LOGAN – The upcoming campaign for the post of mayor of Logan will be a three-way race, thanks to the candidacy of local businessman R. Lowell Huber.
Huber filed to join incumbent Mayor Holly Daines and businessman Dee Jones in that race on June 4.
If elected, Huber’s term as mayor would be the equivalent of a hostile take-over of the city, since the owner of the former Municipool building is already embroiled in litigation with city officials.
Huber and city officials are scheduled to face off in Logan Municipal Court on July 7, when Huber will respond to a small claims court summons issued in late May.
That summons alleges that Huber has failed to maintain the “highly visible” Municipool building on 1000 North St., near Mt. Logan Middle School.
Specifically, city officials allege that the parking lot of the former Municipool has become a collection point for numerous inoperable and unregistered vehicles. The city is attempting to collect a total of $2,000 in fines dating back to March of this year.
Huber has publicly characterized the city’s attempted enforcement action as illegal and stated that he believes the city has no right to issue clean-up orders affecting his private property.
Huber acquired the former Municipool building in 2006.
The current litigation is not the first time that Huber has crossed swords legally with the city of Logan.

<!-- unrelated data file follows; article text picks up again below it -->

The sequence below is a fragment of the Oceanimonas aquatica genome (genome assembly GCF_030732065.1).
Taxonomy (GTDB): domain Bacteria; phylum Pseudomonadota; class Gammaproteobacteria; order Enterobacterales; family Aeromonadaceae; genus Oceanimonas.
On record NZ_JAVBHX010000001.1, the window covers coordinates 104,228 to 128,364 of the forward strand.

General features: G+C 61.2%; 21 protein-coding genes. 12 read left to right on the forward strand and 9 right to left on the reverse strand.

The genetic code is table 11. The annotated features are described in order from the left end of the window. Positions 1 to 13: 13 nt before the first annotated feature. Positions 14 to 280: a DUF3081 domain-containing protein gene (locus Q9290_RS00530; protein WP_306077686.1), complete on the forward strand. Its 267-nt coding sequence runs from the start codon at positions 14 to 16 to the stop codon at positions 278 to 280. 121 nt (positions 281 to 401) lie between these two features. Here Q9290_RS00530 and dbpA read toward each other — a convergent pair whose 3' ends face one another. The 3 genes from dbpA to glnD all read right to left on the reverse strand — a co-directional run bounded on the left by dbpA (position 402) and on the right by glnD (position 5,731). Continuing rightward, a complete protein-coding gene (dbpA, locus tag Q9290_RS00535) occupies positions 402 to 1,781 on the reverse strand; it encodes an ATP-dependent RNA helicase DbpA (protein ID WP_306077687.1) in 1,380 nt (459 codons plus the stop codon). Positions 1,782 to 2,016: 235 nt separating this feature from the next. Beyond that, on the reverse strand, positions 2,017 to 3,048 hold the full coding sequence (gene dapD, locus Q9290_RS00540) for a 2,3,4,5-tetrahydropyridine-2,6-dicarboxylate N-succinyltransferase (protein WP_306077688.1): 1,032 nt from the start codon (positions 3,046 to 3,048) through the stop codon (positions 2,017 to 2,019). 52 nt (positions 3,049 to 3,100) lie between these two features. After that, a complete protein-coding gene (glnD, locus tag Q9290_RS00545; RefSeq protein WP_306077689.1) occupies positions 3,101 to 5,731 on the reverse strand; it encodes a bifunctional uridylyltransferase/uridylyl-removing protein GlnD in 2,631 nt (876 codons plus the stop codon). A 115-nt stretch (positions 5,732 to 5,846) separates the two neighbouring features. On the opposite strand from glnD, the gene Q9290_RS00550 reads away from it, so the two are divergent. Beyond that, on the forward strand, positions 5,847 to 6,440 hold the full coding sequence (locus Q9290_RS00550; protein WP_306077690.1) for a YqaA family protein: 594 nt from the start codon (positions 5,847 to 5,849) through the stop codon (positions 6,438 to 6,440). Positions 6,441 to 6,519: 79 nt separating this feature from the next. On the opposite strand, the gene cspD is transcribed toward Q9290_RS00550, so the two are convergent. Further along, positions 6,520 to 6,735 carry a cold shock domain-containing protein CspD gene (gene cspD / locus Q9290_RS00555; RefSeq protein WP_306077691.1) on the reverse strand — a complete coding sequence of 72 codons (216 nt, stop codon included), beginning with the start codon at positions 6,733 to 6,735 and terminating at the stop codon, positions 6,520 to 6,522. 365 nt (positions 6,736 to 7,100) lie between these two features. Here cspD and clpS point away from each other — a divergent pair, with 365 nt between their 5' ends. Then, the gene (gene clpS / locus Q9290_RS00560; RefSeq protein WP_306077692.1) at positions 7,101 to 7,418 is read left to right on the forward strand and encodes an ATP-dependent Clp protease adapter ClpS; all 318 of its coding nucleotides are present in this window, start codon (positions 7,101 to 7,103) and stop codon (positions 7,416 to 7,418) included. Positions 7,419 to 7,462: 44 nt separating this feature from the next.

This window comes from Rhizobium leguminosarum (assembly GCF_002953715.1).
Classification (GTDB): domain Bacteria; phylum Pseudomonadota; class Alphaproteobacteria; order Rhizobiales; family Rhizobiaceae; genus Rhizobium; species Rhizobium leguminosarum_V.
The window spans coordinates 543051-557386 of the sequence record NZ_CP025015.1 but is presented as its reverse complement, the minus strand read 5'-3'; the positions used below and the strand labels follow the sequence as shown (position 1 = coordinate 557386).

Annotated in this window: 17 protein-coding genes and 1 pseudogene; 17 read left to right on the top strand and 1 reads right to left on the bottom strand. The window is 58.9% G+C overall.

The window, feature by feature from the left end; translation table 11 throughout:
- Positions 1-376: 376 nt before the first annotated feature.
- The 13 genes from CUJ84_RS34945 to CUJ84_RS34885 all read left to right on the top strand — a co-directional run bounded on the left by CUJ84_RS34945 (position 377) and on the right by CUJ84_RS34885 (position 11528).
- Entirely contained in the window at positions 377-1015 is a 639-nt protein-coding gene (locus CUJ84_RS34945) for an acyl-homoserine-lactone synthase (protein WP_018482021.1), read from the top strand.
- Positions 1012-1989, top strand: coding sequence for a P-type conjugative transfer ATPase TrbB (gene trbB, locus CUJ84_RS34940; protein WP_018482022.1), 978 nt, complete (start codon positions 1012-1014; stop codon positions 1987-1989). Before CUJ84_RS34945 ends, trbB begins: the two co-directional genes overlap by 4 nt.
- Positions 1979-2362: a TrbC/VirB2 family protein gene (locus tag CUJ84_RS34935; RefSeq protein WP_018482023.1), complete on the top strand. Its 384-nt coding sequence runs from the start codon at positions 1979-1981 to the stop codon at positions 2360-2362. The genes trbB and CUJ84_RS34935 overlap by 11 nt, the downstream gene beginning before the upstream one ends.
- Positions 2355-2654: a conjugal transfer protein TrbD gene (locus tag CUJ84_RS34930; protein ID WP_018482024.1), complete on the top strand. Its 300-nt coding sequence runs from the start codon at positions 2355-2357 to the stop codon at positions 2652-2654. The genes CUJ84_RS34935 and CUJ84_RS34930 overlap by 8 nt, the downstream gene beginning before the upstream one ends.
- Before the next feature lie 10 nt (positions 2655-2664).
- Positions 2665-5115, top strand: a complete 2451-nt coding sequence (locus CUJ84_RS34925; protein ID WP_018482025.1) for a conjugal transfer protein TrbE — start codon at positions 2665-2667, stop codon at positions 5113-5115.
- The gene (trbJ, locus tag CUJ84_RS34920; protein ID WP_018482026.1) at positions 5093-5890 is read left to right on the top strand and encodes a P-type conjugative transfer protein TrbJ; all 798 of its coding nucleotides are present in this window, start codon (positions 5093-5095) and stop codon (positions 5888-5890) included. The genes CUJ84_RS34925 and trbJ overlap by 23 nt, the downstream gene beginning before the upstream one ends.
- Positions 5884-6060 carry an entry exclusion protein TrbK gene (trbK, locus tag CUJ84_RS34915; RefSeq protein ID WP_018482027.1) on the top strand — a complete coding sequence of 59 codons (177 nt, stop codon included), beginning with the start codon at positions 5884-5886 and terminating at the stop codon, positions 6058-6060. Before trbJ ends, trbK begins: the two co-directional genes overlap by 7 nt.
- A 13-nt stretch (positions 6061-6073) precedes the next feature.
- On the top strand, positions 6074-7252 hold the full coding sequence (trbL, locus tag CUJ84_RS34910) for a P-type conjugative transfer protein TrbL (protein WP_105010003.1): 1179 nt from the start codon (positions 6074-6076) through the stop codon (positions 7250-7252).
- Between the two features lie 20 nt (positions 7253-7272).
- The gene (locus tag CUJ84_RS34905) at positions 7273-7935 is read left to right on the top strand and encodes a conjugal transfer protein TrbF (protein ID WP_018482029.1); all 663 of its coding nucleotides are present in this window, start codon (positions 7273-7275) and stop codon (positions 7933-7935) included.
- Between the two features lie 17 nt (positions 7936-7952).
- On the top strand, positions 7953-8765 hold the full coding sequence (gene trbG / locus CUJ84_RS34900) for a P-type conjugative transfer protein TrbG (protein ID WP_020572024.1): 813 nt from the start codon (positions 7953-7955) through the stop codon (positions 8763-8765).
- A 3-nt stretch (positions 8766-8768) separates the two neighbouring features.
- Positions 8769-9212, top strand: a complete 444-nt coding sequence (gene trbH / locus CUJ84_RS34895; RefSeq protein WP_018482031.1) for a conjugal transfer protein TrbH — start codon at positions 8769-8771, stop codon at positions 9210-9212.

Following a routine traffic stop on Dec. 11, 1988, Huber was arrested by Logan police officers on a misdemeanor charge of disorderly conduct. A local jury convicted him of that offense on Feb. 1, 1989, but rendered a not guilty verdict on an associated speeding charge.
Huber appealed that conviction to the Utah Court of Appeals on constitutional grounds, which were rejected by the appellate court on July 17, 1989.
That decision was subsequently reversed by appellate Judge Norman H. Jackson, who ruled that Logan’s ordinance which defined the utterance of verbal vulgarity as disorderly conduct was unconstitutionally broad and invalid on Jan. 17, 1990.
Huber, Daines and Jones will compete in a primary election on Tuesday, Aug.10.
That balloting will reduce the number of candidates vying for the mayor’s seat to two.
The remaining candidates will then face off in the general municipal election on Tuesday, Nov. 2.